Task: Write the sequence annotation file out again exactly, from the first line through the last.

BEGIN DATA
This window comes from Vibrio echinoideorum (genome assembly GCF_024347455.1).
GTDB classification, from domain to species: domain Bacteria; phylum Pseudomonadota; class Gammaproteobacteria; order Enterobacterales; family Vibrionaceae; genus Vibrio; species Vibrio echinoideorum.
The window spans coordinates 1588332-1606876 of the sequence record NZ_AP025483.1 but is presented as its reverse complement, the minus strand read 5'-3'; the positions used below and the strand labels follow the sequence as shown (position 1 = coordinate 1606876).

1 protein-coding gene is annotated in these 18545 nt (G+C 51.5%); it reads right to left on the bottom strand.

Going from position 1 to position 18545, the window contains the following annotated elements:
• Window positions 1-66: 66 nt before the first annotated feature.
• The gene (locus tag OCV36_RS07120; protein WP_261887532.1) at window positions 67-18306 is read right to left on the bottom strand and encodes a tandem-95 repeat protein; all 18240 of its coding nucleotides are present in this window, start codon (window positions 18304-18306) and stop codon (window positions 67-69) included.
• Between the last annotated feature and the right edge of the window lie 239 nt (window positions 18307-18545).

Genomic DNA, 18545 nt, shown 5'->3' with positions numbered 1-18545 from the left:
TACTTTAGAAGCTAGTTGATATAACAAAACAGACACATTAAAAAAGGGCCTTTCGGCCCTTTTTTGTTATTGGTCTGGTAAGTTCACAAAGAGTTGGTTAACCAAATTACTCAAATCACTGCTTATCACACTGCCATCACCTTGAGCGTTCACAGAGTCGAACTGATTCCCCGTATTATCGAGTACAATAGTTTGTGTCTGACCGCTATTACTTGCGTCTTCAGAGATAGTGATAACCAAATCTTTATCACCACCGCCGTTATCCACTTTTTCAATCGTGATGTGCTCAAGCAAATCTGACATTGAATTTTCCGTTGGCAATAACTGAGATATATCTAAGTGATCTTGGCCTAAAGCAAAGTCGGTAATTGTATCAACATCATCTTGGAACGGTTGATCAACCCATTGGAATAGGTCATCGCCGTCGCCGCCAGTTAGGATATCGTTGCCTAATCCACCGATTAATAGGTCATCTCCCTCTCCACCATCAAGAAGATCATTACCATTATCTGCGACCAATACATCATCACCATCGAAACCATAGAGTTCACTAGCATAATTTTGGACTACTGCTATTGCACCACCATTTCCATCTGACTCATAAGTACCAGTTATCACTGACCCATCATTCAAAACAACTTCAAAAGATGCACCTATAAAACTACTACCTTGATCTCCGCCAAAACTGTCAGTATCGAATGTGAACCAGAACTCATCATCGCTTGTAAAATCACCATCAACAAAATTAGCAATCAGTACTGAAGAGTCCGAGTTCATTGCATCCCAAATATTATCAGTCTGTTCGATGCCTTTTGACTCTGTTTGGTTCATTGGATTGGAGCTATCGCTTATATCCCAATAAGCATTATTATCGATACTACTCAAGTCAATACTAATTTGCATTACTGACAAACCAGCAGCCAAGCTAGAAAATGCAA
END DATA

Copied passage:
This window comes from Vibrio echinoideorum (genome assembly GCF_024347455.1).
GTDB classification, from domain to species: domain Bacteria; phylum Pseudomonadota; class Gammaproteobacteria; order Enterobacterales; family Vibrionaceae; genus Vibrio; species Vibrio echinoideorum.
The window spans coordinates 1588332-1606876 of the sequence record NZ_AP025483.1 but is presented as its reverse complement, the minus strand read 5'-3'; the positions used below and the strand labels follow the sequence as shown (position 1 = coordinate 1606876).

1 protein-coding gene is annotated in these 18545 nt (G+C 51.5%); it reads right to left on the bottom strand.

Going from position 1 to position 18545, the window contains the following annotated elements:
• Window positions 1-66: 66 nt before the first annotated feature.
• The gene (locus tag OCV36_RS07120; protein WP_261887532.1) at window positions 67-18306 is read right to left on the bottom strand and encodes a tandem-95 repeat protein; all 18240 of its coding nucleotides are present in this window, start codon (window positions 18304-18306) and stop codon (window positions 67-69) included.
• Between the last annotated feature and the right edge of the window lie 239 nt (window positions 18307-18545).

Genomic DNA, 18545 nt, shown 5'->3' with positions numbered 1-18545 from the left:
TACTTTAGAAGCTAGTTGATATAACAAAACAGACACATTAAAAAAGGGCCTTTCGGCCCTTTTTTGTTATTGGTCTGGTAAGTTCACAAAGAGTTGGTTAACCAAATTACTCAAATCACTGCTTATCACACTGCCATCACCTTGAGCGTTCACAGAGTCGAACTGATTCCCCGTATTATCGAGTACAATAGTTTGTGTCTGACCGCTATTACTTGCGTCTTCAGAGATAGTGATAACCAAATCTTTATCACCACCGCCGTTATCCACTTTTTCAATCGTGATGTGCTCAAGCAAATCTGACATTGAATTTTCCGTTGGCAATAACTGAGATATATCTAAGTGATCTTGGCCTAAAGCAAAGTCGGTAATTGTATCAACATCATCTTGGAACGGTTGATCAACCCATTGGAATAGGTCATCGCCGTCGCCGCCAGTTAGGATATCGTTGCCTAATCCACCGATTAATAGGTCATCTCCCTCTCCACCATCAAGAAGATCATTACCATTATCTGCGACCAATACATCATCACCATCGAAACCATAGAGTTCACTAGCATAATTTTGGACTACTGCTATTGCACCACCATTTCCATCTGACTCATAAGTACCAGTTATCACTGACCCATCATTCAAAACAACTTCAAAAGATGCACCTATAAAACTACTACCTTGATCTCCGCCAAAACTGTCAGTATCGAATGTGAACCAGAACTCATCATCGCTTGTAAAATCACCATCAACAAAATTAGCAATCAGTACTGAAGAGTCCGAGTTCATTGCATCCCAAATATTATCAGTCTGTTCGATGCCTTTTGACTCTGTTTGGTTCATTGGATTGGAGCTATCGCTTATATCCCAATAAGCATTATTATCGATACTACTCAAGTCAATACTAATTTGCATTACTGACAAACCAGCAGCCAAGCTAGAAAATGCAA